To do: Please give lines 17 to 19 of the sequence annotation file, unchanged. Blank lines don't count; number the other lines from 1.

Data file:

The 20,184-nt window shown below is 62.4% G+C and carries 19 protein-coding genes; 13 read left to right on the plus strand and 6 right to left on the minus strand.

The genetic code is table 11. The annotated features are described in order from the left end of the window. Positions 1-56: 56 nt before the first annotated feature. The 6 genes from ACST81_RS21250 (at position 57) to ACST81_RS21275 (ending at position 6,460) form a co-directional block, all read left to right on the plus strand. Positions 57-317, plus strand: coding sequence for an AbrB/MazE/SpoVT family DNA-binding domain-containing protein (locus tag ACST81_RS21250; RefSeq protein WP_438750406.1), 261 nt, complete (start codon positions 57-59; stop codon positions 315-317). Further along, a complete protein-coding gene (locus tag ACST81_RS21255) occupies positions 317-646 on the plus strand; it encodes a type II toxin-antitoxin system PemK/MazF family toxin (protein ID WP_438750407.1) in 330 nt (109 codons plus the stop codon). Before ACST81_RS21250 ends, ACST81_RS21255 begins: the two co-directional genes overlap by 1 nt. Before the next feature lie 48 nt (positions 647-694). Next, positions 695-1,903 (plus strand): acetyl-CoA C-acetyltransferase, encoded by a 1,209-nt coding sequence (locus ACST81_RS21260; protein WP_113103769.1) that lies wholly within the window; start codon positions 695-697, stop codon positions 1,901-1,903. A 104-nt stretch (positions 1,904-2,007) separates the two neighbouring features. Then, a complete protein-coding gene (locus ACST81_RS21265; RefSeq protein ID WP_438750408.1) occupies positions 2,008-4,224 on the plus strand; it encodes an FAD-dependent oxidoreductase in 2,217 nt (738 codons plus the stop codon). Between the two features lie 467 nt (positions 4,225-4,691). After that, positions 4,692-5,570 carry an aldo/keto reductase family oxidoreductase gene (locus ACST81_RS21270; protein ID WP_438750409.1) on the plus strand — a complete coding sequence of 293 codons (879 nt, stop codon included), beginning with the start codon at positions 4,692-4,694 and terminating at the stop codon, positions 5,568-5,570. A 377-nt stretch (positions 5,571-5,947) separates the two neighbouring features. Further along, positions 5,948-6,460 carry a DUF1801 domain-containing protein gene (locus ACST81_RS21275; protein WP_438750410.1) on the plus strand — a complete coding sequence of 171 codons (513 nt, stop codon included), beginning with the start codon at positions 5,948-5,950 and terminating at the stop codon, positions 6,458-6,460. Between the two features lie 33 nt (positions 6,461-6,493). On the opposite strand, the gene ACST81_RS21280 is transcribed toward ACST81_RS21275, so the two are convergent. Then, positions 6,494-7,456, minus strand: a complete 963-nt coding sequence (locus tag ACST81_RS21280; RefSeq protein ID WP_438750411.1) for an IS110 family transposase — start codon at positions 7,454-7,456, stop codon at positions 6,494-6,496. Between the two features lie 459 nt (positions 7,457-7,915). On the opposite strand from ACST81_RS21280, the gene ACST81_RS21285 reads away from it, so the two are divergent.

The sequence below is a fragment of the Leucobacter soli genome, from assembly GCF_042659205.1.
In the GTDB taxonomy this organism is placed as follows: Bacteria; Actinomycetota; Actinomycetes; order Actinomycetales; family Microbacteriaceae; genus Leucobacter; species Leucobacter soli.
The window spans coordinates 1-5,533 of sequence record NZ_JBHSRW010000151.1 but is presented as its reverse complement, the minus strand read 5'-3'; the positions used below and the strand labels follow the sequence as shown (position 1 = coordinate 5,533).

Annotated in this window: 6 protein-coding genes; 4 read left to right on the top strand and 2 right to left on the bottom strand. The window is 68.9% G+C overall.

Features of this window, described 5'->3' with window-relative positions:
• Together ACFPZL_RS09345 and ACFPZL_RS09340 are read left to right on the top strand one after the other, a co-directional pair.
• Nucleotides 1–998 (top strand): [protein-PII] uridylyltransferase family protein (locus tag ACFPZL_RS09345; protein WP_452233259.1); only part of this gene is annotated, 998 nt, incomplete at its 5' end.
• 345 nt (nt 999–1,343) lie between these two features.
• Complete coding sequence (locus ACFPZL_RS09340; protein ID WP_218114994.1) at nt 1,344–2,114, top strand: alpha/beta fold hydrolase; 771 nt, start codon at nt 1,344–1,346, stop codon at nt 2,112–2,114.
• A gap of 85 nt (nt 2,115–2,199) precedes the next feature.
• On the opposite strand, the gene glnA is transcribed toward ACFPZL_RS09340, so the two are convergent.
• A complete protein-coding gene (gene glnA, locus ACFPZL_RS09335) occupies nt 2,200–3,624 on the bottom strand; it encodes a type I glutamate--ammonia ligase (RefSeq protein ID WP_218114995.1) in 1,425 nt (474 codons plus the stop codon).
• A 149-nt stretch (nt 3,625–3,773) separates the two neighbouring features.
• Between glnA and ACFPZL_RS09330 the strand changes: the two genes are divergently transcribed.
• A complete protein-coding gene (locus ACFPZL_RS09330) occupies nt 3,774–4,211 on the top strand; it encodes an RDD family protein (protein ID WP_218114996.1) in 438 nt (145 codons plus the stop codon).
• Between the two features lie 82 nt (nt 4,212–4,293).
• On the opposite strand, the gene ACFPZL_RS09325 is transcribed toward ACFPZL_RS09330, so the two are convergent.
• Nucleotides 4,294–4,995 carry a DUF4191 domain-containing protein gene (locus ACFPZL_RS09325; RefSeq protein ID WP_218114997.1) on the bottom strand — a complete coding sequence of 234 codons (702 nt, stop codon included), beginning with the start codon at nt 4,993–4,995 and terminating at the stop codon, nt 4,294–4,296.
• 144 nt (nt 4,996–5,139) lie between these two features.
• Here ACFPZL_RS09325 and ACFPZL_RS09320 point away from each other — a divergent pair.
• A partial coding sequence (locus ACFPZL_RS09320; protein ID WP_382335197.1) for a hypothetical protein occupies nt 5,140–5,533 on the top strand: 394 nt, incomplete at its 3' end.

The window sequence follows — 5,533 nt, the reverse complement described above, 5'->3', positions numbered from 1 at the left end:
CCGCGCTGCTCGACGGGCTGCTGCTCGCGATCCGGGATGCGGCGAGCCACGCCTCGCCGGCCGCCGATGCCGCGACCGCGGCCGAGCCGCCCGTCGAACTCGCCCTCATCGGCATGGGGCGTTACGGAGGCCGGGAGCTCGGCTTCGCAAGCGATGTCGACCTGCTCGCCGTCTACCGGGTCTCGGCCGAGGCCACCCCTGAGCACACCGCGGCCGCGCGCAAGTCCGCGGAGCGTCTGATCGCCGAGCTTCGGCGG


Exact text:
• A complete protein-coding gene (locus ACFPZL_RS09330) occupies nt 3,774–4,211 on the top strand; it encodes an RDD family protein (protein ID WP_218114996.1) in 438 nt (145 codons plus the stop codon).
• Between the two features lie 82 nt (nt 4,212–4,293).
• On the opposite strand, the gene ACFPZL_RS09325 is transcribed toward ACFPZL_RS09330, so the two are convergent.